It’s strange to me how what is in the film as it stands got past the censor at all, because the characters sexuality is staring us right in the face. For example, notice Brandon and Philip’s sexually charged behaviour and body language after they kill David and then share a cigarette and a drink. I also always get a good laugh at the very suggestive way in which Brandon and Philip handle that bottle of champagne as well.
Both the play and the film are inspired by the real life Leopold and Loeb case, which saw nineteen year old Nathan Leopold and eighteen year old Richard Loeb, murder fourteen year old Bobby Franks in 1924. They murdered the boy in order to prove their supposed superior intellects and get away with murder. The film Compulsion(1959) is directly based upon this case.
Rope begins with a close up of David Kentley(Dick Hogan)being strangled to death by his friends Brandon Shaw(John Dall)and Phillip Morgan(Farley Granger). The murder takes place in Brandon and Philip’s apartment. We later learn the pair have planned and committed this murder in order to prove their supposed superior intellects by committing the “perfect murder” of someone they consider to be a lesser being.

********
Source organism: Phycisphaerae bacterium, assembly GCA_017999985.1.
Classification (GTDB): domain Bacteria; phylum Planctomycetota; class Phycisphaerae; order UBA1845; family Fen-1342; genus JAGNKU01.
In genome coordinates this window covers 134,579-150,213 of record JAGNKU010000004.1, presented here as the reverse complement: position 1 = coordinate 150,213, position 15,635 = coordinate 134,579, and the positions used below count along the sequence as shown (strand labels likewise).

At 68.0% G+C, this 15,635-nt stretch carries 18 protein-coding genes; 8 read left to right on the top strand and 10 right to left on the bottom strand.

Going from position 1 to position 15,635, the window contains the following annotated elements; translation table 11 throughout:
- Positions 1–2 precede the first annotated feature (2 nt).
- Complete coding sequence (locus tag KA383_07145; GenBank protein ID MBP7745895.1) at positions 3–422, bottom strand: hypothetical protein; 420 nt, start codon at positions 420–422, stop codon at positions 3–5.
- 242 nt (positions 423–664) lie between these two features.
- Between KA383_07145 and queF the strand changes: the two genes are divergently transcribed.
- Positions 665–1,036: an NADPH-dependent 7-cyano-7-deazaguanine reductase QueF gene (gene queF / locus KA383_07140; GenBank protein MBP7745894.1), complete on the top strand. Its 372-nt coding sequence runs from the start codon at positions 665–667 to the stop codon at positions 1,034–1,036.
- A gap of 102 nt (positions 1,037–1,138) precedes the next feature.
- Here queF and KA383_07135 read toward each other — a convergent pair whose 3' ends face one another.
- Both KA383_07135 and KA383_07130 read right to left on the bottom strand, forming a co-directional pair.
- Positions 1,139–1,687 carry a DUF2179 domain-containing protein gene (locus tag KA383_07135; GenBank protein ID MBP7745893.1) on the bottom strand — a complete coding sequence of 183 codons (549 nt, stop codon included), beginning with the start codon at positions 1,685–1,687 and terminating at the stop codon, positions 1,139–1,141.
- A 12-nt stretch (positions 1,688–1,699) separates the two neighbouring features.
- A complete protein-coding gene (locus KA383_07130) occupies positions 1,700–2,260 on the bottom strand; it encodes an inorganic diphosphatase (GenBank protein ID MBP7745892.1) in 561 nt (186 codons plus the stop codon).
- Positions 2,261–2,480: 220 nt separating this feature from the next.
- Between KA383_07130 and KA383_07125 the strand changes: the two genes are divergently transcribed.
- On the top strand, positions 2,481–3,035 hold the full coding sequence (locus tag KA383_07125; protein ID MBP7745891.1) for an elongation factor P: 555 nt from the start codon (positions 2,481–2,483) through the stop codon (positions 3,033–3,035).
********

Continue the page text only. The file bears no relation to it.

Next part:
The sunny opening of the film soon gives way to darkness and horror. Screenshots by me.
This opening scene of murder is not only shocking and very much in your face, but it also brings to mind this Joseph Cotton speech from Shadow Of A Doubt: “The world is a foul sty. Do you know if you ripped the fronts off houses, you’d find swine?” The opening titles of Rope run over footage of a sunny and idyllic looking residential street where everything seems normal and pleasant. Then the camera slowly pans up the side of a building and into the window of an apartment. Unbeknown to everyone else in the street something horrific is taking place in there.